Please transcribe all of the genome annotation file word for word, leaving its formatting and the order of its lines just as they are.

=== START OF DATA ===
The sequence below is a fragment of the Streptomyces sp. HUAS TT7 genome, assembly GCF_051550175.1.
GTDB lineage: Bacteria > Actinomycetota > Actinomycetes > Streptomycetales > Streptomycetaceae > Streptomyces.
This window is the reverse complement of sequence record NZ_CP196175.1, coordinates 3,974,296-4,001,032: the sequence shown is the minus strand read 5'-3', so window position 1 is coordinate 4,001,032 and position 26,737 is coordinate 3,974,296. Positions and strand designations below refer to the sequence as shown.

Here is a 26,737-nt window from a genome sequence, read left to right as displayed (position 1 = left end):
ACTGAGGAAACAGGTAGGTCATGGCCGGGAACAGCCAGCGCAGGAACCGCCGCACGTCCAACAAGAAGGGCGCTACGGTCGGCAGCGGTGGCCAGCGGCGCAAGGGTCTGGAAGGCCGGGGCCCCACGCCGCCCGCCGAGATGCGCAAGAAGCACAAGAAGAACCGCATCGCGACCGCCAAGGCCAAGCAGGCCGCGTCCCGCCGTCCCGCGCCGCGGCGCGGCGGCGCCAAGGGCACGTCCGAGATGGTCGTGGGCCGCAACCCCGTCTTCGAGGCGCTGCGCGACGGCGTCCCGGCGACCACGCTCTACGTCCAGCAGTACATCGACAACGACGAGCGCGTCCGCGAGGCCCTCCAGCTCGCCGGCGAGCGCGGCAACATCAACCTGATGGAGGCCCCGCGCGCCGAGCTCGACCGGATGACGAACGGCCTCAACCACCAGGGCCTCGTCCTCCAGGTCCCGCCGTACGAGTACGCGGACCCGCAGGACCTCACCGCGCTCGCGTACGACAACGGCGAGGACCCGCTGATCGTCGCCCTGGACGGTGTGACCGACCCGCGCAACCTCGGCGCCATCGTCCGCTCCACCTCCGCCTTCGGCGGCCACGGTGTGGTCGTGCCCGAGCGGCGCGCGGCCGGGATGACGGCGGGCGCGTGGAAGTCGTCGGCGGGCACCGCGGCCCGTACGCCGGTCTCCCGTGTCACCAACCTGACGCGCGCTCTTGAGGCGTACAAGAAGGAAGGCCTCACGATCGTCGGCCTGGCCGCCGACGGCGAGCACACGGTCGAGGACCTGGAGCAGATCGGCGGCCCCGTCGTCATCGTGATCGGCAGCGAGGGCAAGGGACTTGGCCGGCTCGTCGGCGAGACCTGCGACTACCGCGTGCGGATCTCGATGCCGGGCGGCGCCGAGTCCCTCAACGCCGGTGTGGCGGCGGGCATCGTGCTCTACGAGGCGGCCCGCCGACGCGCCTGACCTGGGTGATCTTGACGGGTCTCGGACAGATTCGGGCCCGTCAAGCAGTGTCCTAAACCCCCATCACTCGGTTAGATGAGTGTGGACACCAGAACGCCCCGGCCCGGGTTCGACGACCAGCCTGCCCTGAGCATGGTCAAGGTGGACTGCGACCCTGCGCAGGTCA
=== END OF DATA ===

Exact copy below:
The sequence below is a fragment of the Streptomyces sp. HUAS TT7 genome, assembly GCF_051550175.1.
GTDB lineage: Bacteria > Actinomycetota > Actinomycetes > Streptomycetales > Streptomycetaceae > Streptomyces.
This window is the reverse complement of sequence record NZ_CP196175.1, coordinates 3,974,296-4,001,032: the sequence shown is the minus strand read 5'-3', so window position 1 is coordinate 4,001,032 and position 26,737 is coordinate 3,974,296. Positions and strand designations below refer to the sequence as shown.

Here is a 26,737-nt window from a genome sequence, read left to right as displayed (position 1 = left end):
ACTGAGGAAACAGGTAGGTCATGGCCGGGAACAGCCAGCGCAGGAACCGCCGCACGTCCAACAAGAAGGGCGCTACGGTCGGCAGCGGTGGCCAGCGGCGCAAGGGTCTGGAAGGCCGGGGCCCCACGCCGCCCGCCGAGATGCGCAAGAAGCACAAGAAGAACCGCATCGCGACCGCCAAGGCCAAGCAGGCCGCGTCCCGCCGTCCCGCGCCGCGGCGCGGCGGCGCCAAGGGCACGTCCGAGATGGTCGTGGGCCGCAACCCCGTCTTCGAGGCGCTGCGCGACGGCGTCCCGGCGACCACGCTCTACGTCCAGCAGTACATCGACAACGACGAGCGCGTCCGCGAGGCCCTCCAGCTCGCCGGCGAGCGCGGCAACATCAACCTGATGGAGGCCCCGCGCGCCGAGCTCGACCGGATGACGAACGGCCTCAACCACCAGGGCCTCGTCCTCCAGGTCCCGCCGTACGAGTACGCGGACCCGCAGGACCTCACCGCGCTCGCGTACGACAACGGCGAGGACCCGCTGATCGTCGCCCTGGACGGTGTGACCGACCCGCGCAACCTCGGCGCCATCGTCCGCTCCACCTCCGCCTTCGGCGGCCACGGTGTGGTCGTGCCCGAGCGGCGCGCGGCCGGGATGACGGCGGGCGCGTGGAAGTCGTCGGCGGGCACCGCGGCCCGTACGCCGGTCTCCCGTGTCACCAACCTGACGCGCGCTCTTGAGGCGTACAAGAAGGAAGGCCTCACGATCGTCGGCCTGGCCGCCGACGGCGAGCACACGGTCGAGGACCTGGAGCAGATCGGCGGCCCCGTCGTCATCGTGATCGGCAGCGAGGGCAAGGGACTTGGCCGGCTCGTCGGCGAGACCTGCGACTACCGCGTGCGGATCTCGATGCCGGGCGGCGCCGAGTCCCTCAACGCCGGTGTGGCGGCGGGCATCGTGCTCTACGAGGCGGCCCGCCGACGCGCCTGACCTGGGTGATCTTGACGGGTCTCGGACAGATTCGGGCCCGTCAAGCAGTGTCCTAAACCCCCATCACTCGGTTAGATGAGTGTGGACACCAGAACGCCCCGGCCCGGGTTCGACGACCAGCCTGCCCTGAGCATGGTCAAGGTGGACTGCGACCCTGCGCAGGTCA